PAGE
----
Coal cleat network evolution through liquid nitrogen freeze-thaw cycling

Document Type

Journal Article

Publication Title







School of Engineering


Akhondzadeh, H., Keshavarz, A., Awan, F. U. R., Zamani, A., Iglauer, S., & Lebedev, M. (2022). Coal cleat network evolution through liquid nitrogen freeze-thaw cycling. Fuel, 314, 123069.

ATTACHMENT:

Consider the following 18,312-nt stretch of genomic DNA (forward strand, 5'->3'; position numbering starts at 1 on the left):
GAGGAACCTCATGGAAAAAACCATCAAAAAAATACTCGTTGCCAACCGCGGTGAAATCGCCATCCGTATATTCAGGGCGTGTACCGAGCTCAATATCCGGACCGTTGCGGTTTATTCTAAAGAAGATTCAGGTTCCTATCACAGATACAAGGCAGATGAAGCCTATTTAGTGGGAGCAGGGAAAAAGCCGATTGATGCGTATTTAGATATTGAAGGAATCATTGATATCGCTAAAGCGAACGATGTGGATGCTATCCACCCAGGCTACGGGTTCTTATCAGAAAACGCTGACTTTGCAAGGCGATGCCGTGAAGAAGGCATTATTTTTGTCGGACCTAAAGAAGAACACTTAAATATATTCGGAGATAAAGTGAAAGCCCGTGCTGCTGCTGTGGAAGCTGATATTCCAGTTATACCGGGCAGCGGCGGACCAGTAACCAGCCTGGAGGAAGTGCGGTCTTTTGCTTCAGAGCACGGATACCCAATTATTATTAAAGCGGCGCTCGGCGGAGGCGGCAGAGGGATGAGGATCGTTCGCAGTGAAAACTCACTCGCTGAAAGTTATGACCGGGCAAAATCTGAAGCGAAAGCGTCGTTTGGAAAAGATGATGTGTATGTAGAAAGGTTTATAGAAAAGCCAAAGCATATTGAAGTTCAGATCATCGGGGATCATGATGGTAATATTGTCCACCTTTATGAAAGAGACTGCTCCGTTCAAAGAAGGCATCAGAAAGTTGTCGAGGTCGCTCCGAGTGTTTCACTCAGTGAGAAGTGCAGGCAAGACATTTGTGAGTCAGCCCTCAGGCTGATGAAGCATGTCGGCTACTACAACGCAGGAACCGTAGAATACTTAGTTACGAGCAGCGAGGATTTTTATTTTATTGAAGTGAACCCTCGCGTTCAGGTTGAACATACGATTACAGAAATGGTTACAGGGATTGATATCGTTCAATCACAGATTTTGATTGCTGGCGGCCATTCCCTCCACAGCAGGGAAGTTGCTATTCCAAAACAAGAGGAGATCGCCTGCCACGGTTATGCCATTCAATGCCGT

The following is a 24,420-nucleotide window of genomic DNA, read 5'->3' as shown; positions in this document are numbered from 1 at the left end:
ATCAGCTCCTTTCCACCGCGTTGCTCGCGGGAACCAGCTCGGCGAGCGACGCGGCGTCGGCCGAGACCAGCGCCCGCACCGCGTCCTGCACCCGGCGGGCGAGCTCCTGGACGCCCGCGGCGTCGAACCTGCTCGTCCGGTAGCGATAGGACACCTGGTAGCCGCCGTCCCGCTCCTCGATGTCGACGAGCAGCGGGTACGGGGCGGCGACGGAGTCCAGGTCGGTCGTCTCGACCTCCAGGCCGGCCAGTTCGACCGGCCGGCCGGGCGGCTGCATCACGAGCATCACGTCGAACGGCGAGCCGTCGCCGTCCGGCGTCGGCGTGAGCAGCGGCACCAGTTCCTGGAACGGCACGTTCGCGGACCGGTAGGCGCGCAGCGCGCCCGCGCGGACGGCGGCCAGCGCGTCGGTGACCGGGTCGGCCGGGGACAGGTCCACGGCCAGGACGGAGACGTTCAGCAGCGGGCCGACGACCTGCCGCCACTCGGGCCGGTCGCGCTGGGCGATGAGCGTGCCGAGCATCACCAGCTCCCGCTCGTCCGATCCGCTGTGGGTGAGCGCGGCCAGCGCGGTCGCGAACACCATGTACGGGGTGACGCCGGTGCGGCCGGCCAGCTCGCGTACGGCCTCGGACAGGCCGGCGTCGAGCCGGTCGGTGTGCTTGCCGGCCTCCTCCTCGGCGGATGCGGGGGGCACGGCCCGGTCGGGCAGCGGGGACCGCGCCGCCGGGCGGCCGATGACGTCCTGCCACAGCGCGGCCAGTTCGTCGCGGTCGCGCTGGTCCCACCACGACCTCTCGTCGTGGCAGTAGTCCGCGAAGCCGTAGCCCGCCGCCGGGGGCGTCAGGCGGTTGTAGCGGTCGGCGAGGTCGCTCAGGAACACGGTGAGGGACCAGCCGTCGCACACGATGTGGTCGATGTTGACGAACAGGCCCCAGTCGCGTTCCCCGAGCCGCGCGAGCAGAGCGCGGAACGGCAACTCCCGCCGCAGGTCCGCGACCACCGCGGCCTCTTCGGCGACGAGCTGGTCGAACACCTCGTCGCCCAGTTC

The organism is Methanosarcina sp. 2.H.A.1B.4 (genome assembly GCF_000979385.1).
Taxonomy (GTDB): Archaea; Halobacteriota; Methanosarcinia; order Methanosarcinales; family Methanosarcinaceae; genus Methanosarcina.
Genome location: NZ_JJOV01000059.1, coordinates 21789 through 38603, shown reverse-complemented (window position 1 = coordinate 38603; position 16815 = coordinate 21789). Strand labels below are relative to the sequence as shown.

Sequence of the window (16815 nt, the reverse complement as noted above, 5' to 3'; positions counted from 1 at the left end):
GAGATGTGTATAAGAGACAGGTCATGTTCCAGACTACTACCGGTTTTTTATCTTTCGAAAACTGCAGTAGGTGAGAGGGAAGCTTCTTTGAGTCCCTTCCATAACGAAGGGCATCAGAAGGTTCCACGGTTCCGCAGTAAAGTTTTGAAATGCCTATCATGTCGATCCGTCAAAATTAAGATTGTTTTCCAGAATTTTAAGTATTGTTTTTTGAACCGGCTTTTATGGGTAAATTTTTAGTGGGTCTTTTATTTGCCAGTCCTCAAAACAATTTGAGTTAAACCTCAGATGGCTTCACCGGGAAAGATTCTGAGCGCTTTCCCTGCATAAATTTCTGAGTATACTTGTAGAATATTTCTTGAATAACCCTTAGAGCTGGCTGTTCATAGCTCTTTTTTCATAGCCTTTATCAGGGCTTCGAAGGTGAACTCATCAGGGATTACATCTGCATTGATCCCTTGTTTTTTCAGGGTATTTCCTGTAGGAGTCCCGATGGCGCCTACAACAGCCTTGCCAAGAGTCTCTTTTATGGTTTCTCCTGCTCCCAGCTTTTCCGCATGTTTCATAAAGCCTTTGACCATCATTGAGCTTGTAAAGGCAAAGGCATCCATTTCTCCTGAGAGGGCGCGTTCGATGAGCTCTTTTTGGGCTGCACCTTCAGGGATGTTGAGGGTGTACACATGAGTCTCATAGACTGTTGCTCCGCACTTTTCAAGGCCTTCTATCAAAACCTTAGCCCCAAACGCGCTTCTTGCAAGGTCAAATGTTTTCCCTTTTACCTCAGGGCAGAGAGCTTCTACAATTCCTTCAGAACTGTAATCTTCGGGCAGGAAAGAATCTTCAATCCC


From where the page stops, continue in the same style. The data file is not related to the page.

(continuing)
This study investigated the potential of liquid nitrogen (LN2) freeze–thaw process in coal fracturing, focusing on the effect of different freezing cycles. μ-Computed Tomography (μ-CT) images revealed a promising efficiency in cleat network evolution after three freezing cycles. The initial coal showed some fractures with the maximum opening of 15 μm, where the treated coal demonstrated several new fractures with the maximum opening of 10 μm, almost all of which were interconnected to the cleat network. The volume and length of the largest fracture more than doubled, 2.6 × 108 to 5.9 × 108 μm3 and 8 × 105 to 1.9 × 106 μm, due to interconnection with new fractures and isolated fractures. Connectivity analysis illustrated that the number of pores increased by 50% (92715 → 142650), where the number of interconnected pores almost doubled (42060 → 78905). The porosity of the coal also doubled from 0.6% to 1.2% based on μ-CT scan results. SEM along with μ-CT images highlighted more encouraging efficiency of second and third freezing cycles, particularly in terms of enhancing fractures interconnection. SEM images revealed the generation of a thoroughgoing fracture, which increased in aperture size through successive freeze–thaw cycles (17 μm to 48 μm) and extended a cleat network in the coal, particularly in latter cycles. Atomic Force Microscopy demonstrated an increase in the area roughness, which was in a direct relationship with freezing cycles. Mechanical properties analysis revealed more significant damage in the coal in the latter freezing cycles, being initially 3.49 GPa and decreasing to 2.81, 2.11 and 1.52 GPa through three freezing cycles. Finally, the permeability of the coal under 1000 kPa confining pressure increased from 0.035 mD to 0.18 mD, with larger increments in later cycles. Numerical permeability study ran in different directions, where resulted in the most promising enhancement in the Z direction (3.7 to 14 md, 277%).



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